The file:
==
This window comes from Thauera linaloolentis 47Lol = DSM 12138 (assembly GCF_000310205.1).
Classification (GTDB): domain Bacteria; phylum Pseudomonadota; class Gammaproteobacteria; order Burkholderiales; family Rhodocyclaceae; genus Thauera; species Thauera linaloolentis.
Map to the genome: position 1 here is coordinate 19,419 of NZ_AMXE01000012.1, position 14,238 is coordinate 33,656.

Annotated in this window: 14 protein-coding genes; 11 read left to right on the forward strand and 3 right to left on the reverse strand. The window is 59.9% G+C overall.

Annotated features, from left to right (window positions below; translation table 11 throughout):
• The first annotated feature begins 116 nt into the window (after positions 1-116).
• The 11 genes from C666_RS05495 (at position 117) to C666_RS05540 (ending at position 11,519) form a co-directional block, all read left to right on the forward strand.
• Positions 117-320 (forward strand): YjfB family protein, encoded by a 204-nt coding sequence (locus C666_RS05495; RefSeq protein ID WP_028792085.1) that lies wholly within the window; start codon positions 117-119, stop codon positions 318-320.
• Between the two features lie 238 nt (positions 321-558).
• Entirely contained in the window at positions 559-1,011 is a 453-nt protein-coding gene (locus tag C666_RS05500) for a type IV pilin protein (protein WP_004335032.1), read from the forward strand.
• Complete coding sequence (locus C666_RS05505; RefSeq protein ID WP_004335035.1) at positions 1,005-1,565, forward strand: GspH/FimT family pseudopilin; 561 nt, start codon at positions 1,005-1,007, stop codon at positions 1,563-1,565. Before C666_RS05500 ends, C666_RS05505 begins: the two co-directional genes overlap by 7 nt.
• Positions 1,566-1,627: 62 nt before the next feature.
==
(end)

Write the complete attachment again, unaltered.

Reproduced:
This window comes from Thauera linaloolentis 47Lol = DSM 12138 (assembly GCF_000310205.1).
Classification (GTDB): domain Bacteria; phylum Pseudomonadota; class Gammaproteobacteria; order Burkholderiales; family Rhodocyclaceae; genus Thauera; species Thauera linaloolentis.
Map to the genome: position 1 here is coordinate 19,419 of NZ_AMXE01000012.1, position 14,238 is coordinate 33,656.

Annotated in this window: 14 protein-coding genes; 11 read left to right on the forward strand and 3 right to left on the reverse strand. The window is 59.9% G+C overall.

Annotated features, from left to right (window positions below; translation table 11 throughout):
• The first annotated feature begins 116 nt into the window (after positions 1-116).
• The 11 genes from C666_RS05495 (at position 117) to C666_RS05540 (ending at position 11,519) form a co-directional block, all read left to right on the forward strand.
• Positions 117-320 (forward strand): YjfB family protein, encoded by a 204-nt coding sequence (locus C666_RS05495; RefSeq protein ID WP_028792085.1) that lies wholly within the window; start codon positions 117-119, stop codon positions 318-320.
• Between the two features lie 238 nt (positions 321-558).
• Entirely contained in the window at positions 559-1,011 is a 453-nt protein-coding gene (locus tag C666_RS05500) for a type IV pilin protein (protein WP_004335032.1), read from the forward strand.
• Complete coding sequence (locus C666_RS05505; RefSeq protein ID WP_004335035.1) at positions 1,005-1,565, forward strand: GspH/FimT family pseudopilin; 561 nt, start codon at positions 1,005-1,007, stop codon at positions 1,563-1,565. Before C666_RS05500 ends, C666_RS05505 begins: the two co-directional genes overlap by 7 nt.
• Positions 1,566-1,627: 62 nt before the next feature.